A couple of weeks after the surgery I was told that I’d be starting hydrotherapy as part of the recovery process and my heart sank. I’d had group sessions a couple of years before at my local pool and I hated it, although it was there that I finally did learn how to swim aged about 11.
At first I’d disliked it because I couldn’t swim without armbands and all the other kids seemed to be better than me which made me very, very sad. The physios there would make me work hard and then I’d have to go to school smelling of chlorine and answer questions from my classmates about where I’d been. They’d ask me how far I could swim, and I’d have to tell them that I could only manage five metres. I felt lame. I used to go to bed on Thursday nights and hoped that I would be too ill to turn up the next day.
Over the years though my Friday mornings in the pool paid off and I learned to swim not only on my back, but on my front AND under the water; the latter being my favourite way of doing it. Eventually I started to look forward to going, although I still didn’t particularly enjoy it. I liked it because it gave me a chance to meet other kids from other schools and everybody would try and help each other reach our targets when we could. I could see myself improving, but it got to the point where I couldn’t really take time away from school lessons to go anymore when the work became all about passing exams.
When I found out I’d be trying it again I felt really nervous because I was worried that I would have deteriorated, but at least these sessions would be one-on-one in a proper hydro pool rather than my local swimming baths.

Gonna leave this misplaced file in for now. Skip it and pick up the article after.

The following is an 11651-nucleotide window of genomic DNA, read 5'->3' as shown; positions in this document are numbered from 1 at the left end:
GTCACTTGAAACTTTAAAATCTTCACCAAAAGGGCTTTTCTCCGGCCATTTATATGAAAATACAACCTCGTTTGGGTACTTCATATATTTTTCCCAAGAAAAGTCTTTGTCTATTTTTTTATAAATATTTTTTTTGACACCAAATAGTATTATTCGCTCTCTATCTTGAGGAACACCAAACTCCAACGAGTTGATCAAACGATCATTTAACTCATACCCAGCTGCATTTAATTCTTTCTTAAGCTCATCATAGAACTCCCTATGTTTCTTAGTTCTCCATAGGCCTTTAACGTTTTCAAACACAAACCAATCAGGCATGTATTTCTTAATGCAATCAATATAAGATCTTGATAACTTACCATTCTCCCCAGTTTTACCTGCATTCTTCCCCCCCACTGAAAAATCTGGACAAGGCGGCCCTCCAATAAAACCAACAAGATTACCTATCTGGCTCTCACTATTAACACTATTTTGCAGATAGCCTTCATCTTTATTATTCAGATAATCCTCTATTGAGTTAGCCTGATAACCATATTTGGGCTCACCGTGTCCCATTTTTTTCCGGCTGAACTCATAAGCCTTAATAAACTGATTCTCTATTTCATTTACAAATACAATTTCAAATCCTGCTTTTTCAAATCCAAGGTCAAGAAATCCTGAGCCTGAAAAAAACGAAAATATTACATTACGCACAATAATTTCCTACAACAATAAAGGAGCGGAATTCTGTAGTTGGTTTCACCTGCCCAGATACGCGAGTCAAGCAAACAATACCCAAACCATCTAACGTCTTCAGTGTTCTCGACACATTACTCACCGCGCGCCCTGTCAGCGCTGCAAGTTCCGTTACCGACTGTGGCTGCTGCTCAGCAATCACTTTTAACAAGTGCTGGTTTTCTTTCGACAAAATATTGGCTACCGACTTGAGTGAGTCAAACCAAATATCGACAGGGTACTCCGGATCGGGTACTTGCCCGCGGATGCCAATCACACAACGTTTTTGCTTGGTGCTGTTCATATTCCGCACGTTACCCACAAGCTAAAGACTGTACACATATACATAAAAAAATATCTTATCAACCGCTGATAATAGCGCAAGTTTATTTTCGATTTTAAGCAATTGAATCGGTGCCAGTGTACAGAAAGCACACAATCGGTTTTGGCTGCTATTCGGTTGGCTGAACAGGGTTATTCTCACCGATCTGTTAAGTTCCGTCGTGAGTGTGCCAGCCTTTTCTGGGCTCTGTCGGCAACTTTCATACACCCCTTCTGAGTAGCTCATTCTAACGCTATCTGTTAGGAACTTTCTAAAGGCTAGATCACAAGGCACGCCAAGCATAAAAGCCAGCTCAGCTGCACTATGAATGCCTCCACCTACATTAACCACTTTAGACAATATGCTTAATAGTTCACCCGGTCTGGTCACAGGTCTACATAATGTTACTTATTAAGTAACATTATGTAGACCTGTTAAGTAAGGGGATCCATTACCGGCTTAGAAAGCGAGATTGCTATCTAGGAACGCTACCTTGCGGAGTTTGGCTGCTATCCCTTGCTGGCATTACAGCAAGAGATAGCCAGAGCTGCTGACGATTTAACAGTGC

Getting in the first time was hard work. I still wasn’t allowed to stand after the operations, so I had to slide from my wheelchair (with the help of my Dad) onto a bed/lift thing that lowered me into the water, and my feet could barely touch the bottom once I was in. I was pleased when I realised that these appointments weren’t really going to be about swimming, but just about doing exercises mostly. The water was so lovely and warm, and it felt so nice just to be floating again while it look my weight, that I really, really looked forward to going. Luckily when I started my A-levels at school after summer was over; there was a gap in my timetable on the days that I was supposed to go so it was still okay. Schooldays felt long and tough at first so it was something nice to look forward to that helped me through my Tuesday morning.
A couple of weeks into the appointments I was allowed to try and take a few steps while I was in the water because it would support me and it wouldn’t be the same as trying to stand on my own or something. It was hard but It felt wonderful. Never again will I dread hydrotherapy.